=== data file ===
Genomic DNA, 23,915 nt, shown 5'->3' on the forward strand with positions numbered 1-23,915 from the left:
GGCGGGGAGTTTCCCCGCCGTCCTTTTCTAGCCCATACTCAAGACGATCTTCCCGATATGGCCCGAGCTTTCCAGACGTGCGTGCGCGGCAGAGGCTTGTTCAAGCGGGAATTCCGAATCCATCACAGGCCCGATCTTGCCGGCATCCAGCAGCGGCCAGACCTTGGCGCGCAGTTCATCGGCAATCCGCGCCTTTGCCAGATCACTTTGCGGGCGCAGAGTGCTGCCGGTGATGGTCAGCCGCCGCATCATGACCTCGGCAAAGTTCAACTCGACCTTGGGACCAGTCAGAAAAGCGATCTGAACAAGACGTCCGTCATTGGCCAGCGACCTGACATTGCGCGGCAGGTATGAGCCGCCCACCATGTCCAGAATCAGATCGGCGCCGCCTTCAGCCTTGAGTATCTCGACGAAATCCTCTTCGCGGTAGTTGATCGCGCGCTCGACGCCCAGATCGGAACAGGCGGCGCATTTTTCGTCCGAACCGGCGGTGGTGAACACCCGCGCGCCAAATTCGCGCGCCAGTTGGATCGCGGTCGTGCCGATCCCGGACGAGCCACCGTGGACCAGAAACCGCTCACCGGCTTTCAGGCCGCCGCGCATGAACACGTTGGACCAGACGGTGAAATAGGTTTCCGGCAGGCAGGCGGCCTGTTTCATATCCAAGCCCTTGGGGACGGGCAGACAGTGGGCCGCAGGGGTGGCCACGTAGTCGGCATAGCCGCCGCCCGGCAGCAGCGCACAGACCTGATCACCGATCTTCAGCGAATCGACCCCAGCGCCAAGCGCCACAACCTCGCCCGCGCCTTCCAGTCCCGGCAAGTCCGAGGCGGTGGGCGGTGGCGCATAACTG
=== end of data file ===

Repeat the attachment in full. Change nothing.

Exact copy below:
Genomic DNA, 23,915 nt, shown 5'->3' on the forward strand with positions numbered 1-23,915 from the left:
GGCGGGGAGTTTCCCCGCCGTCCTTTTCTAGCCCATACTCAAGACGATCTTCCCGATATGGCCCGAGCTTTCCAGACGTGCGTGCGCGGCAGAGGCTTGTTCAAGCGGGAATTCCGAATCCATCACAGGCCCGATCTTGCCGGCATCCAGCAGCGGCCAGACCTTGGCGCGCAGTTCATCGGCAATCCGCGCCTTTGCCAGATCACTTTGCGGGCGCAGAGTGCTGCCGGTGATGGTCAGCCGCCGCATCATGACCTCGGCAAAGTTCAACTCGACCTTGGGACCAGTCAGAAAAGCGATCTGAACAAGACGTCCGTCATTGGCCAGCGACCTGACATTGCGCGGCAGGTATGAGCCGCCCACCATGTCCAGAATCAGATCGGCGCCGCCTTCAGCCTTGAGTATCTCGACGAAATCCTCTTCGCGGTAGTTGATCGCGCGCTCGACGCCCAGATCGGAACAGGCGGCGCATTTTTCGTCCGAACCGGCGGTGGTGAACACCCGCGCGCCAAATTCGCGCGCCAGTTGGATCGCGGTCGTGCCGATCCCGGACGAGCCACCGTGGACCAGAAACCGCTCACCGGCTTTCAGGCCGCCGCGCATGAACACGTTGGACCAGACGGTGAAATAGGTTTCCGGCAGGCAGGCGGCCTGTTTCATATCCAAGCCCTTGGGGACGGGCAGACAGTGGGCCGCAGGGGTGGCCACGTAGTCGGCATAGCCGCCGCCCGGCAGCAGCGCACAGACCTGATCACCGATCTTCAGCGAATCGACCCCAGCGCCAAGCGCCACAACCTCGCCCGCGCCTTCCAGTCCCGGCAAGTCCGAGGCGGTGGGCGGTGGCGCATAACTG